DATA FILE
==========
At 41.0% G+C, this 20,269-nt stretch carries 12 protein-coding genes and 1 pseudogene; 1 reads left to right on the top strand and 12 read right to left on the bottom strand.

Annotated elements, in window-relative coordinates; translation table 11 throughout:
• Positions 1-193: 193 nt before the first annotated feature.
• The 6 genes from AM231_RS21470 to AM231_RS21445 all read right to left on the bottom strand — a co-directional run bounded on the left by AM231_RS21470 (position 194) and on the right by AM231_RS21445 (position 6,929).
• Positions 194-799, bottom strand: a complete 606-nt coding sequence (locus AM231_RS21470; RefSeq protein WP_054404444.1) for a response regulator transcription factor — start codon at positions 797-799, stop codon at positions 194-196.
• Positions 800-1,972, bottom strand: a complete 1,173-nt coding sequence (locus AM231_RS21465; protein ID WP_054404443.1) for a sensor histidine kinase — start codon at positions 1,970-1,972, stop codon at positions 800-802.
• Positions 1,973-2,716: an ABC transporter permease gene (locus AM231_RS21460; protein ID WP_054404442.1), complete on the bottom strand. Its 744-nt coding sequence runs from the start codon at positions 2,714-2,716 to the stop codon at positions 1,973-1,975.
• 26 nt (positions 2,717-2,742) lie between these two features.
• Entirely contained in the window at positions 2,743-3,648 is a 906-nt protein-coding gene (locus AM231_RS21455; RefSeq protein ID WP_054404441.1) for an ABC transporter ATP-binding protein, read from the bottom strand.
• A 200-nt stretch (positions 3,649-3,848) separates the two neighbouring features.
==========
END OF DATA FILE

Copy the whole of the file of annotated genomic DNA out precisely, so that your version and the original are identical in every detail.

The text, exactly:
At 41.0% G+C, this 20,269-nt stretch carries 12 protein-coding genes and 1 pseudogene; 1 reads left to right on the top strand and 12 read right to left on the bottom strand.

Annotated elements, in window-relative coordinates; translation table 11 throughout:
• Positions 1-193: 193 nt before the first annotated feature.
• The 6 genes from AM231_RS21470 to AM231_RS21445 all read right to left on the bottom strand — a co-directional run bounded on the left by AM231_RS21470 (position 194) and on the right by AM231_RS21445 (position 6,929).
• Positions 194-799, bottom strand: a complete 606-nt coding sequence (locus AM231_RS21470; RefSeq protein WP_054404444.1) for a response regulator transcription factor — start codon at positions 797-799, stop codon at positions 194-196.
• Positions 800-1,972, bottom strand: a complete 1,173-nt coding sequence (locus AM231_RS21465; protein ID WP_054404443.1) for a sensor histidine kinase — start codon at positions 1,970-1,972, stop codon at positions 800-802.
• Positions 1,973-2,716: an ABC transporter permease gene (locus AM231_RS21460; protein ID WP_054404442.1), complete on the bottom strand. Its 744-nt coding sequence runs from the start codon at positions 2,714-2,716 to the stop codon at positions 1,973-1,975.
• 26 nt (positions 2,717-2,742) lie between these two features.
• Entirely contained in the window at positions 2,743-3,648 is a 906-nt protein-coding gene (locus AM231_RS21455; RefSeq protein ID WP_054404441.1) for an ABC transporter ATP-binding protein, read from the bottom strand.
• A 200-nt stretch (positions 3,649-3,848) separates the two neighbouring features.